It can be hard to read with young kids around. Snatches of paragraphs between screams and snack times. Reading e-books from the library one-handed while the baby sleeps in my arms. Listening to audiobooks in the car, which can seem like the only way to finish that novel.
I have had to develop more discipline: piling books by priority and keeping a list. Spare time, now more precious, leads to a greater sense of urgency, scooping up as many words as I can as quickly as possible.
My daughter, freshly 1 year old, loves to hold books in her hands but won’t let you read them. Instead, she gazes at the pictures, turns the pages, flips them upside down. She is discovering the world of books as objects, endlessly fascinated by the windows they become into things she has not yet seen herself.
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With children, reading can also be easy. My son, now 2 and a half, loves Peter Rabbit and Squirrel Nutkin. He’s memorized chunks of Dr. Seuss and pretty much any other book he’s heard a few times. He stares at Richard Scarry books well past bedtime, hunting down Goldbug like an old friend. He stacks the books he’s read each day into towers as tall as he is — “big to small,” he is learning. He is endlessly delighted by these objects piled on overcrowded bookcases in every room of the house, already learning to turn the pages of our “grown-up” books carefully, never tempted to rip them to shreds.
When you are surrounded by children most of the time, your book selections become more careful. I’ve had to think quite deliberately about which books are safe to listen to in the car with young ears in the back that will repeat whatever they hear. “Wise Blood” and “The Heart of the Matter” were turned off within minutes; “Brighton Rock” only occupied the air while my children slept. Even a potty-training book had some language I wouldn’t want my children repeating in public.
Children make us more aware of things. They make us look again at things we thought we knew. One week, I played a T.S. Eliot poetry collection, complete with his original recordings alongside various contemporary narrators. Jorie Graham read “Ash Wednesday,” and by the time it was over, I could not remember if I’d never heard it before or was simply hearing it fresh — either way, I was changed. I could have listened over and over again, and I did not want it to end.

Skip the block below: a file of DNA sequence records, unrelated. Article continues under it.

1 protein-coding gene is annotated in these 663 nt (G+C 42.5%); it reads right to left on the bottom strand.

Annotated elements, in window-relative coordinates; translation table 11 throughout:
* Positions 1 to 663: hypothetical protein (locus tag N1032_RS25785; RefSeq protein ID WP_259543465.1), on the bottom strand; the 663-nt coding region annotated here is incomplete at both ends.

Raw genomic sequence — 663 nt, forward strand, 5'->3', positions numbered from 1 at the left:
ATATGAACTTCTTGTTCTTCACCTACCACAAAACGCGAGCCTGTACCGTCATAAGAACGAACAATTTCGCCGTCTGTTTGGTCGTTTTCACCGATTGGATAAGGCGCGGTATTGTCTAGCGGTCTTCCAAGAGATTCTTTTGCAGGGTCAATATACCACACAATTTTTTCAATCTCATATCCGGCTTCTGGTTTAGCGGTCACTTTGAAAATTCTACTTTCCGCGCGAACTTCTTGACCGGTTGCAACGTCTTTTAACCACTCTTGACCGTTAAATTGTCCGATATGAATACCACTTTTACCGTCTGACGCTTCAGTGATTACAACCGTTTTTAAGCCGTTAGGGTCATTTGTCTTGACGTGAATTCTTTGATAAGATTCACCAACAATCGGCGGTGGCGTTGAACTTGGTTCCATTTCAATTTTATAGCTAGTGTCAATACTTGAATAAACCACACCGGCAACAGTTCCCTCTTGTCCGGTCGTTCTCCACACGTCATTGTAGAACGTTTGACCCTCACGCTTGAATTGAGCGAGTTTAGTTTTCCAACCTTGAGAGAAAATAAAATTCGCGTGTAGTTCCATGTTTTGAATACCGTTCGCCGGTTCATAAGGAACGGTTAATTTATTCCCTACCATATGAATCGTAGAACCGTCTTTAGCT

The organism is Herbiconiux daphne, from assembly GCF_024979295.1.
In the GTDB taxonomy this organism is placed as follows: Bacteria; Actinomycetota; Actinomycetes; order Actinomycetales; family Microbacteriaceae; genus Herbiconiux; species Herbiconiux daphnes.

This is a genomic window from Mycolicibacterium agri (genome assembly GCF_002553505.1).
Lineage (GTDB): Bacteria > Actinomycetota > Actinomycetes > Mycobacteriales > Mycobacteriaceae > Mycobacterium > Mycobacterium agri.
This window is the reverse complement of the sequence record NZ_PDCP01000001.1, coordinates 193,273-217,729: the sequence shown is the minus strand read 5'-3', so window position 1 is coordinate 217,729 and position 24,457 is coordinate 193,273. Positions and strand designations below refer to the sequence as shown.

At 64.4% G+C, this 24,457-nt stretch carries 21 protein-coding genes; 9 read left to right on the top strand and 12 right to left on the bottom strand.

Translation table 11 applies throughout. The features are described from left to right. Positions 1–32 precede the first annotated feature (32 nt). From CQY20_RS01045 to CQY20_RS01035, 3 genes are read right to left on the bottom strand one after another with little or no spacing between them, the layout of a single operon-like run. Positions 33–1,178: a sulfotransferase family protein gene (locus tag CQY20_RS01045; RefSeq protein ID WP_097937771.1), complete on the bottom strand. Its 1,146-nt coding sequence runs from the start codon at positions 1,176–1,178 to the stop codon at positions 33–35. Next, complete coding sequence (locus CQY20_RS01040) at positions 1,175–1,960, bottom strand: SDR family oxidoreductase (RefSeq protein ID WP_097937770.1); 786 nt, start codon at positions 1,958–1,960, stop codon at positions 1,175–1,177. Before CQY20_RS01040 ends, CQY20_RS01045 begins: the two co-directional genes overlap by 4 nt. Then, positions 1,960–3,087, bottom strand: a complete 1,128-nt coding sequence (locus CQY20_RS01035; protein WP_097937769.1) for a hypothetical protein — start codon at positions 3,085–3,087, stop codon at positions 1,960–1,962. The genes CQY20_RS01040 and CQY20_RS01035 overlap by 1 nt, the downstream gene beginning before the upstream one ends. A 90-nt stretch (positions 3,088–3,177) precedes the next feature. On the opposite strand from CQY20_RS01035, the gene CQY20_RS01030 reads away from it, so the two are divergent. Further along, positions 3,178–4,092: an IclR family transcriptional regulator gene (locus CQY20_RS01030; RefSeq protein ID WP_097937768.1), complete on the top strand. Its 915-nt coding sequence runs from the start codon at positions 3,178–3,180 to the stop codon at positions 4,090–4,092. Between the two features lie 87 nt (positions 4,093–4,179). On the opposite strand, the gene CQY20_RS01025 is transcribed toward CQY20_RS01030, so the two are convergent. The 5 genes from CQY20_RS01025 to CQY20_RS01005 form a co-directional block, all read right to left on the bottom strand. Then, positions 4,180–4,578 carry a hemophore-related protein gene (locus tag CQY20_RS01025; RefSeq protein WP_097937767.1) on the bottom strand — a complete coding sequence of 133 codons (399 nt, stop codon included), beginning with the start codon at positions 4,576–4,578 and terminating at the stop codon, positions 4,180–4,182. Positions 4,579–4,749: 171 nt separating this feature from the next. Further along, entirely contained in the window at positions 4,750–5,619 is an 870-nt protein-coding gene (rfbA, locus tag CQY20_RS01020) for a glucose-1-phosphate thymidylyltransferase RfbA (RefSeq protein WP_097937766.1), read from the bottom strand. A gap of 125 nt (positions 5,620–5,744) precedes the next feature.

It is in these days of constant parenting that I am learning one of the keys to reading well: slowing down. It can sometimes be too tempting to stay in the literal, tethered to text without feeling inspired to encourage questions or exploration. On days when my son’s book piles lean well into the teens, asking once again for one more book before lunch, I get lazy, ignoring the larger blocks of text in favor of a simple story. In my better moments, though, he inspires me with his curiosity — the way he leans in close, gazing at every detail and soaking up everything he can.
How many times have we read “Goodnight, Gorilla” without ever getting tired of it? I fall in love all over again with my husband every time he starts a conversation, “I noticed something else new in ‘Goodnight, Gorilla’ last night.” How can a book with so few words evoke such wonder? I feel a similar kind of joy for “Hippos Go Berserk” for reasons that are hard to explain: the catchy rhyme? The whimsical illustrations? It’s anyone’s guess, but it’s forever a personal favorite.
During the early stages of my second pregnancy, too exhausted to get up and play with my first baby, I would occasionally begin reciting my son’s favorite books from memory while lying face-down on the couch. To my surprise one day, upon hearing “One hippo all alone …,” he immediately crawled toward the Boynton book and flipped eagerly through the pages. Shocked, I tried the same trick with a few other books and discovered he had been listening more closely than I’d thought could be possible. The older he gets, the more he thrills us with his growing capacity to learn and remember: poring over Mother Goose and learning nursery rhymes, mixing and matching them as he makes up his own. As my daughter dives into toddlerhood, I see her picking up the same habits as her brother, finding fascination in these little books that will continue to make up so much of her life. Maybe soon, she’ll follow his lead as she discovers that the letters on the Eric Carle rug match the letter puzzle pieces scattered all over the house. What a delight it is to read with someone who sees words for what they are: a channel of grace.
Of the many things I hope to instill in my children — a love of God, of family, of the stranger — planting a love for words in them feels like a particularly sacred responsibility. Learning to read alongside them has made me further appreciate the many ways that books can serve as a collective source of wisdom for our faith and for how to build a meaningful life for our whole family. Whether reading with my nieces or revisiting an old personal “grown-up” favorite book on my own, seeing the wonder of words through my children’s eyes makes me take their power more seriously in all the reading I do.